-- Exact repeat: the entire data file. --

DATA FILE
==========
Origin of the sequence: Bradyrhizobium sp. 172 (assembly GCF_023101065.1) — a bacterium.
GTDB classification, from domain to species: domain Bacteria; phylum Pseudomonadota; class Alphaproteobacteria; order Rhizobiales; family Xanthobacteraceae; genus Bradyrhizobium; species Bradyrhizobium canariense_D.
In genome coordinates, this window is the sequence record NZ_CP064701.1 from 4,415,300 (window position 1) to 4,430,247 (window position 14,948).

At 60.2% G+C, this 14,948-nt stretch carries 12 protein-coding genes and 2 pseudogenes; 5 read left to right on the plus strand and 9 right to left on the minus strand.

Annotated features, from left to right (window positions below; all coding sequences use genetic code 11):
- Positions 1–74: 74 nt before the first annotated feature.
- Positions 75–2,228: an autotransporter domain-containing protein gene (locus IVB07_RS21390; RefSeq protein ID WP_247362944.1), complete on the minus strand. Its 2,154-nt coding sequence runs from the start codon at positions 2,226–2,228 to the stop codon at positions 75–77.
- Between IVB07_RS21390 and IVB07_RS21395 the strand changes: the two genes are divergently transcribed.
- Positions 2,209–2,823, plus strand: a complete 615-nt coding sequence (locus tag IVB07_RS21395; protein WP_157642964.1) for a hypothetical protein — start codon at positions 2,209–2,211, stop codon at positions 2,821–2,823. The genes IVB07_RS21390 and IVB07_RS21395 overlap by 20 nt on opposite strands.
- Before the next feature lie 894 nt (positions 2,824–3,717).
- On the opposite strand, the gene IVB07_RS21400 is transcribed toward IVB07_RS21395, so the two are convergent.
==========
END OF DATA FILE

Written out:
Origin of the sequence: Bradyrhizobium sp. 172 (assembly GCF_023101065.1) — a bacterium.
GTDB classification, from domain to species: domain Bacteria; phylum Pseudomonadota; class Alphaproteobacteria; order Rhizobiales; family Xanthobacteraceae; genus Bradyrhizobium; species Bradyrhizobium canariense_D.
In genome coordinates, this window is the sequence record NZ_CP064701.1 from 4,415,300 (window position 1) to 4,430,247 (window position 14,948).

At 60.2% G+C, this 14,948-nt stretch carries 12 protein-coding genes and 2 pseudogenes; 5 read left to right on the plus strand and 9 right to left on the minus strand.

Annotated features, from left to right (window positions below; all coding sequences use genetic code 11):
- Positions 1–74: 74 nt before the first annotated feature.
- Positions 75–2,228: an autotransporter domain-containing protein gene (locus IVB07_RS21390; RefSeq protein ID WP_247362944.1), complete on the minus strand. Its 2,154-nt coding sequence runs from the start codon at positions 2,226–2,228 to the stop codon at positions 75–77.
- Between IVB07_RS21390 and IVB07_RS21395 the strand changes: the two genes are divergently transcribed.
- Positions 2,209–2,823, plus strand: a complete 615-nt coding sequence (locus tag IVB07_RS21395; protein WP_157642964.1) for a hypothetical protein — start codon at positions 2,209–2,211, stop codon at positions 2,821–2,823. The genes IVB07_RS21390 and IVB07_RS21395 overlap by 20 nt on opposite strands.
- Before the next feature lie 894 nt (positions 2,824–3,717).
- On the opposite strand, the gene IVB07_RS21400 is transcribed toward IVB07_RS21395, so the two are convergent.